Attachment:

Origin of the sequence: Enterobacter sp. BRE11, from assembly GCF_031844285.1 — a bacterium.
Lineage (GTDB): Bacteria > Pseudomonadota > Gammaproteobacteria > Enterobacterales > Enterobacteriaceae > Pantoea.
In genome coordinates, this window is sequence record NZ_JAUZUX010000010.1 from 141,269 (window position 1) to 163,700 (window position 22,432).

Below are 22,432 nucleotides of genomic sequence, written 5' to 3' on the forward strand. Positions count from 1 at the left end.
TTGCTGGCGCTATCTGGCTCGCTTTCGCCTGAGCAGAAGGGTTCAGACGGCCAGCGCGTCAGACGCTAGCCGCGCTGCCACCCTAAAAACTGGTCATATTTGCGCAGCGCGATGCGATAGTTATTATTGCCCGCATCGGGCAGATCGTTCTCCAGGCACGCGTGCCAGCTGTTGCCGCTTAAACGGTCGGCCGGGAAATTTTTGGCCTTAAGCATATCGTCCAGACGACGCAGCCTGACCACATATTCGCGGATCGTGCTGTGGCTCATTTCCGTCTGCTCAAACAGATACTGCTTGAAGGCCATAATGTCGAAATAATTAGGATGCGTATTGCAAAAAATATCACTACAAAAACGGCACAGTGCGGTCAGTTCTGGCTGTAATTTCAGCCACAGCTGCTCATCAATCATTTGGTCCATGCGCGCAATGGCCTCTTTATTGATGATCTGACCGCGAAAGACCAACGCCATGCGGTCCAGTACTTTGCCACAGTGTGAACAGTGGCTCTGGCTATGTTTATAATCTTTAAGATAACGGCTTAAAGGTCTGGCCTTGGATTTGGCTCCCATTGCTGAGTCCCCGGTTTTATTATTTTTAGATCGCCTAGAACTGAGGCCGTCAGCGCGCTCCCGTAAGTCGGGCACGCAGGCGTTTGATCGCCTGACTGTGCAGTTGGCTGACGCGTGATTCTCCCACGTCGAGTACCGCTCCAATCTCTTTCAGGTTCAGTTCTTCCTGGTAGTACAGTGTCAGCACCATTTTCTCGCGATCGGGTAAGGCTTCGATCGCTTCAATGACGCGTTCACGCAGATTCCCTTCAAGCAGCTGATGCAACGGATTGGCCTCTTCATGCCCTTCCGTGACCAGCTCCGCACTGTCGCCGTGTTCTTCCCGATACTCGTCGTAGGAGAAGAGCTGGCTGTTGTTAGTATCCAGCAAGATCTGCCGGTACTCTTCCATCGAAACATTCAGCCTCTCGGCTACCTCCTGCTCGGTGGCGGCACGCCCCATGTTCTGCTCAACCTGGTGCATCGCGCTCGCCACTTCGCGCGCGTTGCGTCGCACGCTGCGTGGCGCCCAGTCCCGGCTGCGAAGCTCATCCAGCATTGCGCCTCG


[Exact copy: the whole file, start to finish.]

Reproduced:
Origin of the sequence: Enterobacter sp. BRE11, from assembly GCF_031844285.1 — a bacterium.
Lineage (GTDB): Bacteria > Pseudomonadota > Gammaproteobacteria > Enterobacterales > Enterobacteriaceae > Pantoea.
In genome coordinates, this window is sequence record NZ_JAUZUX010000010.1 from 141,269 (window position 1) to 163,700 (window position 22,432).

Below are 22,432 nucleotides of genomic sequence, written 5' to 3' on the forward strand. Positions count from 1 at the left end.
TTGCTGGCGCTATCTGGCTCGCTTTCGCCTGAGCAGAAGGGTTCAGACGGCCAGCGCGTCAGACGCTAGCCGCGCTGCCACCCTAAAAACTGGTCATATTTGCGCAGCGCGATGCGATAGTTATTATTGCCCGCATCGGGCAGATCGTTCTCCAGGCACGCGTGCCAGCTGTTGCCGCTTAAACGGTCGGCCGGGAAATTTTTGGCCTTAAGCATATCGTCCAGACGACGCAGCCTGACCACATATTCGCGGATCGTGCTGTGGCTCATTTCCGTCTGCTCAAACAGATACTGCTTGAAGGCCATAATGTCGAAATAATTAGGATGCGTATTGCAAAAAATATCACTACAAAAACGGCACAGTGCGGTCAGTTCTGGCTGTAATTTCAGCCACAGCTGCTCATCAATCATTTGGTCCATGCGCGCAATGGCCTCTTTATTGATGATCTGACCGCGAAAGACCAACGCCATGCGGTCCAGTACTTTGCCACAGTGTGAACAGTGGCTCTGGCTATGTTTATAATCTTTAAGATAACGGCTTAAAGGTCTGGCCTTGGATTTGGCTCCCATTGCTGAGTCCCCGGTTTTATTATTTTTAGATCGCCTAGAACTGAGGCCGTCAGCGCGCTCCCGTAAGTCGGGCACGCAGGCGTTTGATCGCCTGACTGTGCAGTTGGCTGACGCGTGATTCTCCCACGTCGAGTACCGCTCCAATCTCTTTCAGGTTCAGTTCTTCCTGGTAGTACAGTGTCAGCACCATTTTCTCGCGATCGGGTAAGGCTTCGATCGCTTCAATGACGCGTTCACGCAGATTCCCTTCAAGCAGCTGATGCAACGGATTGGCCTCTTCATGCCCTTCCGTGACCAGCTCCGCACTGTCGCCGTGTTCTTCCCGATACTCGTCGTAGGAGAAGAGCTGGCTGTTGTTAGTATCCAGCAAGATCTGCCGGTACTCTTCCATCGAAACATTCAGCCTCTCGGCTACCTCCTGCTCGGTGGCGGCACGCCCCATGTTCTGCTCAACCTGGTGCATCGCGCTCGCCACTTCGCGCGCGTTGCGTCGCACGCTGCGTGGCGCCCAGTCCCGGCTGCGAAGCTCATCCAGCATTGCGCCTCG